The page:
Making Jobs Good

Before I went on vacation last week, CEPR put out a new report that Janelle Jones and I wrote evaluating the impact of five different policies that seek to improve job quality in the United States.

The policies we examined were universal health insurance, a universal retirement system (over and above Social Security), a large increase in college attainment, a large increase in unionization, and gender pay equity.

Here are the main findings, from the executive summary:

First, reconnecting job quality to economic growth will likely require big steps. The policies simulated in this paper would all qualify as major policy initiatives, yet none would create a sufficient number of good jobs to employ even half of the U.S. workforce.

Second, eliminating bad jobs appears to be easier than creating good jobs. Most of the proposals examined –especially universal programs such as universal health care or a universal retirement plan– do more to reduce the share of bad jobs than they do to increase the share of good jobs. (Our classification system divides jobs into three categories: good jobs, bad jobs, and jobs that fall in between.)

Third, a combination of complementary policies appears to be significantly more effective than if any one of the policies is enacted on its own. Separate implementation of a universal retirement plan or health insurance would both greatly boost the share of workers in good jobs, but the simultaneous implementation of both policies would raise the good-jobs share by more than the sum of the two distinct policies.

Fourth, gender pay equity would go a substantial way towards eliminating the large good-jobs gap between men and women. By our calculations, a policy of pay equity for women and men with the same educational qualifications would reduce the gender good-jobs gap by about 90 percent.

Finally, increasing unionization appears to be substantially more effective than a comparable expansion of college attainment. Given that increasing college attainment is a long and expensive process, these findings suggest the importance of emphasizing unionization as much or more than college attainment as a key path to improving job quality.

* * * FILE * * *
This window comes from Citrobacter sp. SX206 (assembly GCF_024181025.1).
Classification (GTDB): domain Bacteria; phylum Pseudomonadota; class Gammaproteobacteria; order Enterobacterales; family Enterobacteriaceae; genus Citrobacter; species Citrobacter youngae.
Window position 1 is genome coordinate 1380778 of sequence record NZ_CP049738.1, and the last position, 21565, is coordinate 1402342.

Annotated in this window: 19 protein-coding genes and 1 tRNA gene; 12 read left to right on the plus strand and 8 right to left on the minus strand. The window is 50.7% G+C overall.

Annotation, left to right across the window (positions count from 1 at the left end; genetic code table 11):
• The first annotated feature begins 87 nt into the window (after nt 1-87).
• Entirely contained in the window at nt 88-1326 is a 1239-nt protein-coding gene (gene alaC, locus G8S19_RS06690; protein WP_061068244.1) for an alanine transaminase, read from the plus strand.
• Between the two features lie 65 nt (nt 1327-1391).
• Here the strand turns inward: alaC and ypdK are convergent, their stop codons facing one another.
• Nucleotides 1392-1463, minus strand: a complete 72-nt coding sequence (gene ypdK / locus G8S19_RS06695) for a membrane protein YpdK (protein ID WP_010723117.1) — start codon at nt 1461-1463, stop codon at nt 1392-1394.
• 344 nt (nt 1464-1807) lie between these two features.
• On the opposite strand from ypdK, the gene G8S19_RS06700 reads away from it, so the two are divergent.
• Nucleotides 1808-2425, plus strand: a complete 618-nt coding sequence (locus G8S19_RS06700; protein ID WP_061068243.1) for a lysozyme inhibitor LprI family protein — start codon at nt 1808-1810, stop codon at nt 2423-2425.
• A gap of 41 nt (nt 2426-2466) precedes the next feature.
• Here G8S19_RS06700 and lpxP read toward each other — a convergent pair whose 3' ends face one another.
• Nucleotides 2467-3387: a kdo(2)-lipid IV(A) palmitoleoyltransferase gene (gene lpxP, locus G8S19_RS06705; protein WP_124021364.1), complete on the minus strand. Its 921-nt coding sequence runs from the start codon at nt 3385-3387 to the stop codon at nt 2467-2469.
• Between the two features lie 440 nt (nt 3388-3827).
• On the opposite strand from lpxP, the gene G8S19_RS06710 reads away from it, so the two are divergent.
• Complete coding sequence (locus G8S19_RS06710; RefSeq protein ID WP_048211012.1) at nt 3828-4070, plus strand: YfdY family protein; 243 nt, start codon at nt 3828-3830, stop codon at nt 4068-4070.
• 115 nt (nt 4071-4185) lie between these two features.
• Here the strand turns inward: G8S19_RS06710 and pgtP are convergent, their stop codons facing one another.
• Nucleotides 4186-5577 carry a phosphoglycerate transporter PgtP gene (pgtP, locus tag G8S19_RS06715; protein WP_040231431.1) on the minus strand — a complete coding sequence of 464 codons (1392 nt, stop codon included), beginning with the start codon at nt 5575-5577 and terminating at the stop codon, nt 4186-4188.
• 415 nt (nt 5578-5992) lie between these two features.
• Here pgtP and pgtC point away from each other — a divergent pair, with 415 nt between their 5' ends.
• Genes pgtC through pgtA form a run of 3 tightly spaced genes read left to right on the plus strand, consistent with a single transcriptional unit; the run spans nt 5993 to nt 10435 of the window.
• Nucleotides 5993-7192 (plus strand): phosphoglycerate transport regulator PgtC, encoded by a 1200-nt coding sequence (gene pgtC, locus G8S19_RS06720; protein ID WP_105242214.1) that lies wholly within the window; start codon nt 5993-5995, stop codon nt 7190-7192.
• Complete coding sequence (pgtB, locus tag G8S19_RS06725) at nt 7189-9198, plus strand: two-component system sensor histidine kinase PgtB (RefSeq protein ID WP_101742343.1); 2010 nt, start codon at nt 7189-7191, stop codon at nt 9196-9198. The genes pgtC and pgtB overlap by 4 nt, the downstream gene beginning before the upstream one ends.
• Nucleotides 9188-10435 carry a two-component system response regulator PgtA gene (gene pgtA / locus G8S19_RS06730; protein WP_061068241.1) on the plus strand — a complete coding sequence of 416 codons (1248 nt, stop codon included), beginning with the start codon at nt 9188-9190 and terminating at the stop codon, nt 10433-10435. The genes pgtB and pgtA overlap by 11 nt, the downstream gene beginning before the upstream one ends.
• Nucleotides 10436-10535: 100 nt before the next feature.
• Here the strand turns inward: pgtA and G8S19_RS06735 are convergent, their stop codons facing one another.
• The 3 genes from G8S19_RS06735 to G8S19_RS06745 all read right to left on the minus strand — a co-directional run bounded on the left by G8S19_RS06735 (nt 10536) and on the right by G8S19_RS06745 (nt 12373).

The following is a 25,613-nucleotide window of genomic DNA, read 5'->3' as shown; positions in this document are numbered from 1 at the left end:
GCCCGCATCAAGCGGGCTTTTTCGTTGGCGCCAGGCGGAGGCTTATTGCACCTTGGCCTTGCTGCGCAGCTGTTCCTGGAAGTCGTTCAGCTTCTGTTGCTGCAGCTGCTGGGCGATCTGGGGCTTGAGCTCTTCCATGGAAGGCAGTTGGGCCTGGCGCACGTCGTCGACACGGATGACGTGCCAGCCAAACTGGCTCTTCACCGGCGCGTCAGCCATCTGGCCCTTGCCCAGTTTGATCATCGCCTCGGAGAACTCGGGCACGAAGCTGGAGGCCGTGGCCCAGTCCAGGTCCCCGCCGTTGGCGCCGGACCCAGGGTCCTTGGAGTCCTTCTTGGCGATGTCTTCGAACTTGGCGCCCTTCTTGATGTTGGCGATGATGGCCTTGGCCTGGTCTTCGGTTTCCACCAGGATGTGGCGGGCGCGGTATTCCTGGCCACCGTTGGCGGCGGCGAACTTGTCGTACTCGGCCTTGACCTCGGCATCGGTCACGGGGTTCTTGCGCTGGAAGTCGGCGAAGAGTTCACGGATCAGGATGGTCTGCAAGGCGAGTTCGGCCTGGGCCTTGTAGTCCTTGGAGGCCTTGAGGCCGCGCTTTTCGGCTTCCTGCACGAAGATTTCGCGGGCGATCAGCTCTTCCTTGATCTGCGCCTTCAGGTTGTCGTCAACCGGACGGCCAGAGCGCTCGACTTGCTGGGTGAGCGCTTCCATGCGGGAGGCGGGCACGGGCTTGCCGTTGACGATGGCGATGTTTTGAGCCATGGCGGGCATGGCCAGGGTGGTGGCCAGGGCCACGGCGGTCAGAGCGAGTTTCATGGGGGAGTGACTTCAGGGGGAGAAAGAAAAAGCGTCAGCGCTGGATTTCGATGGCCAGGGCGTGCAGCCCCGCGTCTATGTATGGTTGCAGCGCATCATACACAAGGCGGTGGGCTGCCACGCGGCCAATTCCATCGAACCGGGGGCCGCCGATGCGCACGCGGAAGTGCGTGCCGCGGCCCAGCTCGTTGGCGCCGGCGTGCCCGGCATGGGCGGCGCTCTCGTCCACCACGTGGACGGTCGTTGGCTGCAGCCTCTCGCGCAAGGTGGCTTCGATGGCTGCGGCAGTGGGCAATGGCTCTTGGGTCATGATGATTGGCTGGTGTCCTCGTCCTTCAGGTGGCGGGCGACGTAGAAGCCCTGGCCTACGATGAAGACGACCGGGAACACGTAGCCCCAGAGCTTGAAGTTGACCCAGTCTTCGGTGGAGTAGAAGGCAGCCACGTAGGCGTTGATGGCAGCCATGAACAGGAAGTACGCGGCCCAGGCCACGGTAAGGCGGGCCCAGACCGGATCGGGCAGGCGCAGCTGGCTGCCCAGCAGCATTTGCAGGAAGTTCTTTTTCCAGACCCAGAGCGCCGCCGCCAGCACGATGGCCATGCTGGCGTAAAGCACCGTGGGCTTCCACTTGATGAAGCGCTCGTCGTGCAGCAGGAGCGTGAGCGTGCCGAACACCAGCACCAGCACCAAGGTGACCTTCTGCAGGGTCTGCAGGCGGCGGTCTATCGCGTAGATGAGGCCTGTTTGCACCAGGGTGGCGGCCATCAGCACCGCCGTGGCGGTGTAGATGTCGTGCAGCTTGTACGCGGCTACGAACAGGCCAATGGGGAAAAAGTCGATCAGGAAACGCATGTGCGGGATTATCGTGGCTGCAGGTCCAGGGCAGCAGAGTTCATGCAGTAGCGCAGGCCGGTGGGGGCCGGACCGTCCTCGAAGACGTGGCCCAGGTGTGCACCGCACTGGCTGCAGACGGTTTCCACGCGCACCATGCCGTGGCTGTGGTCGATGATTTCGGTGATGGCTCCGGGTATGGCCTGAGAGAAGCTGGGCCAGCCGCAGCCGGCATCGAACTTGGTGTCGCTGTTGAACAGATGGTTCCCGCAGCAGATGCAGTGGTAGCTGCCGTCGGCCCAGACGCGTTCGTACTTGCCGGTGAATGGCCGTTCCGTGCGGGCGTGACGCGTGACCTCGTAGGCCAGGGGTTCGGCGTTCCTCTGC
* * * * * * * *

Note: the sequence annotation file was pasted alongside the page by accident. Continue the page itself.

And here is a chart with the results of the main policy simulations:

You can read the whole report here (pdf).


  1. Bob Hertz says:

    John, I have followed the work of CEPR for years and appreciated it.

    I too want universal health care and more education and many more unions.

    These will absolutely make bad jobs easier to live with, and that in itself is to be praised.

    However, I do not see how they will create more good jobs.

    If Walmart has to provide health insurance, or pay more taxes to accomplish the same thing, that is fine.

    But this will not lead Walmart to double wages from $10 to $20 an hour, will it?

    Unions almost always lead to fewer but better jobs.

    Perhaps I am missing a step here, let me know.

    Bob Hertz, The Health Care Crusade

  2. John Schmitt says:

    Thanks, Bob. Two quick thoughts in response to your comment.

    First, the focus in our report is on policies that can improve job *quality*. The most immediate challenge we face at the moment, however, is job *quantity*. In my view, the single most important determinant of job quantity is macroeconomic policy. Getting macro policy right would restore full employment, pretty much regardless of the particular measures discussed here around job quality.

    Second, when it comes to health insurance, my own preference would be a universal health care system that is independent of a person’s employer (something along the lines of “Medicare For All”).

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